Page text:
I was looking for a GUI prototyping tool that I could use to draft a new skin for a website and also for an Android application. I knew of Balsamiq but I prefer not to use non-free software when possible. I found Pencil Project, an awesome open source prototyping tool built on top of Mozilla’s XUL runner.
The Pencil Project’s unique mission is to build a free and opensource tool for making diagrams and GUI prototyping that everyone can use.
It seems to be working just fine for my needs. Awesome!
Nathan Willis on LWN explains quite well the role of two GNU projects as Skype replacements: SIP Witch and GNU Free Call.
SIP Witch, the call server developed by the GNU Telephony project, made its stable 1.0 release in May. In conjunction with that milestone, GNU Telephony has also unveiled its next major project, GNU Free Call — a free, peer-to-peer routed voice calling network.
Read it all ($) GNU Telephony releases SIP Witch 1.0 and announces Free Call [LWN.net].
When I tell people that I studied as an architect I always get a question: how did you end up in technology and why do you advocate Free Software/Open Source if you studied brick-and-mortar? The answer I usually give is summarized in the incipit of the book The Architecture of Open Source Applications
Architects look at thousands of buildings during their training, and study critiques of those buildings written by masters. In contrast, most software developers only ever get to know a handful of large programs well—usually programs they wrote themselves—and never study the great programs of history. As a result, they repeat one another’s mistakes rather than building on one another’s successes.
Free Software with its freedom 1, the freedom to study the code and adapt it to your needs, is the only way software architectures can evolve. It took hundreds of years to go from building the pyramids to the skyscrapers and all thanks to the freedom to study how things are made. I believe that if we keep the same freedom we have in the world of atoms we’ll be able to continue building a better cyberspace.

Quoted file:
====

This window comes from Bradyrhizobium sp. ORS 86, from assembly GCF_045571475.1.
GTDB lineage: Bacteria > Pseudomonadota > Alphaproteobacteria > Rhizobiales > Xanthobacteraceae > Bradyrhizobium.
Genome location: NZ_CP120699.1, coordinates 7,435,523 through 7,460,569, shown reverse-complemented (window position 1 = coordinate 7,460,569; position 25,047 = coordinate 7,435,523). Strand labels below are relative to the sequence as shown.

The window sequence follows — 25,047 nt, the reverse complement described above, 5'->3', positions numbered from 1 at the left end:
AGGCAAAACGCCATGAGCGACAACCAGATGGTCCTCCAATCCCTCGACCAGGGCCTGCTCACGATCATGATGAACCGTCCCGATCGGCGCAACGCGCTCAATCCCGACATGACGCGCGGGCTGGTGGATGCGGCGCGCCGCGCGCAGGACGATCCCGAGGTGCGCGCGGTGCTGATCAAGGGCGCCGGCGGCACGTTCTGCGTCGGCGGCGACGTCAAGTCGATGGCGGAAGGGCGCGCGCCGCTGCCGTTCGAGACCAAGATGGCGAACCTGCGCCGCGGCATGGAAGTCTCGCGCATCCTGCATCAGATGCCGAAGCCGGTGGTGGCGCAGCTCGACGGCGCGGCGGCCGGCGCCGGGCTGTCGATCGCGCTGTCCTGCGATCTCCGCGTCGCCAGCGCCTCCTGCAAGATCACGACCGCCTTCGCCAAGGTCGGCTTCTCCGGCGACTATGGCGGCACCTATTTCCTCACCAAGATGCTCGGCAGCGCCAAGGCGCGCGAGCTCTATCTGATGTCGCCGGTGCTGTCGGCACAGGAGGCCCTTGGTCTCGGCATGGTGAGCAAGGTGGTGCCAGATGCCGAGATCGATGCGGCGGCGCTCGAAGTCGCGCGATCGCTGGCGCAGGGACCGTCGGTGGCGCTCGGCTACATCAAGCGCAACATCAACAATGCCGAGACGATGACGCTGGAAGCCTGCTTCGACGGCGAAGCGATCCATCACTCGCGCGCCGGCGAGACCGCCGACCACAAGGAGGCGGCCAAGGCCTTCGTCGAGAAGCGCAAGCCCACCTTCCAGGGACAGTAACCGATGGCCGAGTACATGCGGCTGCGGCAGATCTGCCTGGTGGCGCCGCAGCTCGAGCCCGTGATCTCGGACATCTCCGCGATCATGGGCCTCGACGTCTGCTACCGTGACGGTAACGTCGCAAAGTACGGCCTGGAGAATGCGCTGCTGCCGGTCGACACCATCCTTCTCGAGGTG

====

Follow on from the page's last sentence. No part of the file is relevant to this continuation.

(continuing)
Neubot is a “software application that runs automated tasks over the Internet” in order to quantify network neutrality. The software is aresearch project on network neutrality of the NEXA Center for Internet & Society at Politecnico di Torino. The project is based on a lightweight open-source program that interested users can download and install on their computers. The program runs in background and periodically performs transmission tests with some test servers and with other instances of the program itself. These transmission tests probe the Internet using various application level protocols. The program saves tests results locally and uploads them on the project servers. The collected dataset contains samples from various Providers and allows to monitor network neutrality.
Monitoring network neutrality is crucial because it enables a deeper understanding of operators behavior. This is paramount at a time when there is a broad discussion regarding changes in network neutrality policies. The availability of quantitative datasets collected by independent researchers should rebalance, at least in part, the deep information asymmetry between Internet Service Providers and other interested stakeholders (including regulators and citizens), and should provide a more reliable basis for discussing policies.
It is distributed as: a .deb package for Debian and Ubuntu; a zipped application for MacOSX; an installer for Windows XP SP3+. It is also available in source format.
Read Neubot 0.3.7 release notes.
Ryzom is a Massive Multyplayer Online Role Playing Game (MMORPG), a beautiful one, with a very big universe and a lot of users. With the help of FSF, Winch Gate Properties, the copyright holders of Ryzom, released the server and the client under the Affero GPLv3 (Fabrizio is right, it’s a good license for modern networked world) and now Ryzom is free, as in freedom. Not free as in beer. As Peter Brown said in FSF’s announcement
If you want to run your own server for the game, you have the software to do that, but you won’t really have any world data—information about geography, special places, characters, quests, items, and so on—to run it with.
It makes perfect sense to sell access to such data, not software licenses. All gaming companies should learn from this. Meanwhile, have a look at the Ryzom videos and if you’re a fan, start playing.
Ryzom Teaser 10 from Ryzom on Vimeo.